Today marks three years since the start of the Syrian conflict, and three weeks since the passing of Resolution 2139 (Syria – Humanitarian Assistance). The resolution made several demands including the following:
(1) it strongly condemned “widespread violations of human rights and international humanitarian law by the Syrian authorities, as well as the human rights abuses and violations of international humanitarian law by armed groups…”
(2) demanded “an end to all forms of violence…”
(3) demanded “that all parties immediately cease all attacks against civilians, as well as the indiscriminate employment of weapons in populated areas, including shelling and aerial bombardment, such as the use of barrel bombs…”
(4) demanded “that all parties, in particular the Syrian authorities, fully implement the provisions of the 2 October 2013 Statement by the President of the Security Council (S/PRST/2013/15) including through facilitating the expansion of humanitarian relief operations…”
(5) called upon “all parties to immediately lift the sieges of populated areas…”
(6) demanded “that all parties, in particular the Syrian authorities, promptly allow rapid, safe and unhindered humanitarian access for UN humanitarian agencies and their implementing partners…”
(7) Urged “all parties, in particular the Syrian authorities, to take all appropriate steps to facilitate the efforts of the United Nations, its specialized agencies, and all humanitarian actors engaged in humanitarian relief activities…”
(8) Demanded “that all parties respect the principle of medical neutrality and facilitate free passage to all areas for medical personnel, equipment, transport and supplies…”
… and more. Read the full text here.
Since then violence has not stopped. The shelling and the bombing of civilian areas by Assad’s air force has not stopped (here, here, here). The UN and aid agencies are still being blocked from bringing relief supplies. Sieges have continued. Seemingly deliberate attacks on hospitals by Assad’s forces have continued.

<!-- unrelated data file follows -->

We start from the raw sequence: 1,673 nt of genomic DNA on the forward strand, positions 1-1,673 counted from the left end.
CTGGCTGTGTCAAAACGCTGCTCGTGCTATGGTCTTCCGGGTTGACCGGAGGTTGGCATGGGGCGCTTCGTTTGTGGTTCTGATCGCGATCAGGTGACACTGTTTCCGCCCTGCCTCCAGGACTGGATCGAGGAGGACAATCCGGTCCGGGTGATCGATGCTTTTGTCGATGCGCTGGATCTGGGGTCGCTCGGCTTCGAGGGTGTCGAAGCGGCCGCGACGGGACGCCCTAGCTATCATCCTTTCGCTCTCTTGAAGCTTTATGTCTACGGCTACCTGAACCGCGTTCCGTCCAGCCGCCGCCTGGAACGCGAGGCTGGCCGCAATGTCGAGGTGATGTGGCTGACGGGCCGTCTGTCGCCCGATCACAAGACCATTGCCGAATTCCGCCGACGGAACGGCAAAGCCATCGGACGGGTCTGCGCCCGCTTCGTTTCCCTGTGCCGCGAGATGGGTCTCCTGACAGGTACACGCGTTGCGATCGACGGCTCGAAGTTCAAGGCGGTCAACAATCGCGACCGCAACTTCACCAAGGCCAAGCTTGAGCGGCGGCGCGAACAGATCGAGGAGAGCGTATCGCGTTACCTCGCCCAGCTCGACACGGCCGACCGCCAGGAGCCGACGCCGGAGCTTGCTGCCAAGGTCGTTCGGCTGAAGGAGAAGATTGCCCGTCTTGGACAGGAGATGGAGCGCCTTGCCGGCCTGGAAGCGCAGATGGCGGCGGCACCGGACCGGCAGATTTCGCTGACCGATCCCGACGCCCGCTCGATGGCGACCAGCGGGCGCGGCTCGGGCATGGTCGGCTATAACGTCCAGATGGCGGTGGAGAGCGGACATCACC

Resolution 2139 concludes by requesting “the Secretary-General to report to the Council on the implementation of this resolution by all parties in Syria… in 30 days of its adoption and every 30 days thereafter, and upon receipt of the Secretary-General’s report, expresses its intent to take further steps in the case of non-compliance with this resolution.”
The Secretary-General’s first report will fall due Monday week. As Assad’s non-compliance is already clear, Security Council members should now be making ready measures to enforce the resolution. A particular responsibility will rest on the Permanent Five members. If as in the past Russia and China refuse to co-operate with enforcement measures, that responsibility will rest with France, the United Kingdom, and the United States.
There are three reasons why UNSC 2139 must be enforced. The first is humanitarian. On past evidence, carefully targeted military action against Assad, particularly against his air force, would likely save many more lives than it would put at risk.
The second is to preserve and build the legitimacy of international humanitarian law, international law in general, and the UN Security Council in particular. The repeated use by UNSC Permanent Members veto power to shield perpetrators of mass murder undermines the legitimacy of the institution. Human rights groups such as Human Rights Watch and Amnesty have called for reform of the use of the veto power, but the lack of such reform doesn’t absolve individual members from their responsibility to uphold the express will of the UNSC, and their responsibility to uphold international humanitarian law in general, particularly in cases where the nature of the breach can only be effectively dealt with by powerful and technologically sophisticated military forces.
The third reason why UNSC 2139 must be enforced is because Syria’s war presents an increasing threat to citizens of other countries, including citizens of France, the United Kingdom, and the United States. It is in all of our interests to reduce the violence and to break the spell of impunity currently granted to the perpetrators.